Human Rights Watch criticized British Prime Minister David Cameron on Friday for saying Britain should resume arms sales to Indonesia after a 13-year ban.
The international watchdog said the call was untimely because rights abuses continue in Indonesia.
On April 11, Cameron on a state visit to Jakarta hailed Indonesia’s transformation from dictatorship to democracy, calling the country a model for Egypt and other Muslim-majority countries in political transition.
In an interview published locally during his visit, Cameron said there was no reason to withhold arms sales to Jakarta.
“Britain makes some of the best defense equipment in the world and it is reasonable that it is available to Indonesia, under the very same criteria that we apply to all our partners around the world,” Cameron told the Kompas daily.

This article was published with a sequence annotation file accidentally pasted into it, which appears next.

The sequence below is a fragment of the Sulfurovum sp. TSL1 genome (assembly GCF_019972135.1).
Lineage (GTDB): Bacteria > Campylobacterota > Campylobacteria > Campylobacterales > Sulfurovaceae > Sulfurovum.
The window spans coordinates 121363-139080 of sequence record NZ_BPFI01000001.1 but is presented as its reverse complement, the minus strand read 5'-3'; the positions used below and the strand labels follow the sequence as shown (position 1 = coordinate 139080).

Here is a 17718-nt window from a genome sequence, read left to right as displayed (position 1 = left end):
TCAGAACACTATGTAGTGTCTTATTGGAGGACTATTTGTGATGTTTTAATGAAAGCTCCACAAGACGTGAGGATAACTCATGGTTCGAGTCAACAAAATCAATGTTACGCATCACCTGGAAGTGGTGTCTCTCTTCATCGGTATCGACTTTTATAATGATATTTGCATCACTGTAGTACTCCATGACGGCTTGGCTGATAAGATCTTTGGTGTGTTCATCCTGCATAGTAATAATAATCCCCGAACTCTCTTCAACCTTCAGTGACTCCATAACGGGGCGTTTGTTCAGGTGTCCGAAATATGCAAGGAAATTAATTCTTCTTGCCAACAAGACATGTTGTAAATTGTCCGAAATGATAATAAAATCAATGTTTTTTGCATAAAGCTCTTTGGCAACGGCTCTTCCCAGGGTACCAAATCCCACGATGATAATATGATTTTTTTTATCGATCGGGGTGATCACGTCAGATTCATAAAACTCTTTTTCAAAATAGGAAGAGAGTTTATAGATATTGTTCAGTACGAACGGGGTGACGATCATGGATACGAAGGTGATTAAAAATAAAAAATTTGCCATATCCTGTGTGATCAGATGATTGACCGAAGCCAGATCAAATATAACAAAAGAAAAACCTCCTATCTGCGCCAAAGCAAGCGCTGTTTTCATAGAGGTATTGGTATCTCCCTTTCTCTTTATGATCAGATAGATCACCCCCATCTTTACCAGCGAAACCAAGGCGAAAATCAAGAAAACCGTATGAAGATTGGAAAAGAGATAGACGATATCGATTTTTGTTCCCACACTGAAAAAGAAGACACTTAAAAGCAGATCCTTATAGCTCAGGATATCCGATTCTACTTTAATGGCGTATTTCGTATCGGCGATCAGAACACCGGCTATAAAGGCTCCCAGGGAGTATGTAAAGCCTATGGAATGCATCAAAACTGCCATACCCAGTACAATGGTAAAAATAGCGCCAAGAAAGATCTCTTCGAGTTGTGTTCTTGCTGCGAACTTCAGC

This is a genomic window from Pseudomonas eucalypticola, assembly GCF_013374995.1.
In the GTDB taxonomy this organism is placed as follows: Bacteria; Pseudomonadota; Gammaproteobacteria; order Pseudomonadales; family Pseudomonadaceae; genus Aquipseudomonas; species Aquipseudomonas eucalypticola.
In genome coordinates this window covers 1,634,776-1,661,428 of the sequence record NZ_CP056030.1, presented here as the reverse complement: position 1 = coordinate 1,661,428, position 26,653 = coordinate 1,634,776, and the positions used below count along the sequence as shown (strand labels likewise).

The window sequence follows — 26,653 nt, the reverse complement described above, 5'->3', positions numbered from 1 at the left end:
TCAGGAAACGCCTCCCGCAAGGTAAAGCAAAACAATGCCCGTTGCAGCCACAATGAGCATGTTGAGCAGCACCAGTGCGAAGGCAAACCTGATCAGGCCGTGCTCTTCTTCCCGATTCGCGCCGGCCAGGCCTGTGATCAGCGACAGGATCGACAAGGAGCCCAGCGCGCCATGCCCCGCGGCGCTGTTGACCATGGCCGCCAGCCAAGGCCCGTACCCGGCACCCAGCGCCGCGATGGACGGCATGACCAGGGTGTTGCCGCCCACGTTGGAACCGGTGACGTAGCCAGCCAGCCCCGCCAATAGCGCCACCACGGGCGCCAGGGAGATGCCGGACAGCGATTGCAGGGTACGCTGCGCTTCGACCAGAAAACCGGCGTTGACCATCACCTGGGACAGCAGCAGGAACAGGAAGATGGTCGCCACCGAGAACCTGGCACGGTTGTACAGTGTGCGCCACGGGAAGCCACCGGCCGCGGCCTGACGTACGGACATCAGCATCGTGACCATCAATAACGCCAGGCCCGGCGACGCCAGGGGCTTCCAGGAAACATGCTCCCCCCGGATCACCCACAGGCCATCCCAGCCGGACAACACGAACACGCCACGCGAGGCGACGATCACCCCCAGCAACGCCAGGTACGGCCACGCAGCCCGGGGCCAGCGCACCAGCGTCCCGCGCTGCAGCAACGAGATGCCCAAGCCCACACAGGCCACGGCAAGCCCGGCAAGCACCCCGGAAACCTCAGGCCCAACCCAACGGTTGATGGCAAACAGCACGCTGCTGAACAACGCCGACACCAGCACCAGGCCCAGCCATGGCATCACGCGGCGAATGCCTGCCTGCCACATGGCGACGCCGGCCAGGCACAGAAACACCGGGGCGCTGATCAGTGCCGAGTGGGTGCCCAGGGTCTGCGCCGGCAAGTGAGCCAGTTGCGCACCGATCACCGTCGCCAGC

Britain banned defense exports to Indonesia in 1999 following accusations that British-made fighter planes were used in counter-insurgency attacks in East Timor, then an Indonesian province.
“Given the ongoing and serious human rights abuses in Indonesia, it is not clear why you have chosen this moment to relax these controls,” Human Rights Watch said in a letter to Cameron, dated April 18 but made public Friday.
“At the very least, the UK government should publicly press for agreement that this equipment will not be used for the repression of Indonesia’s own citizens,” it said.
HRW said Cameron’s description of Indonesia’s transformation was an overstatement and that it was concerned the Indonesian military would use British equipment to suppress people in the Papua region.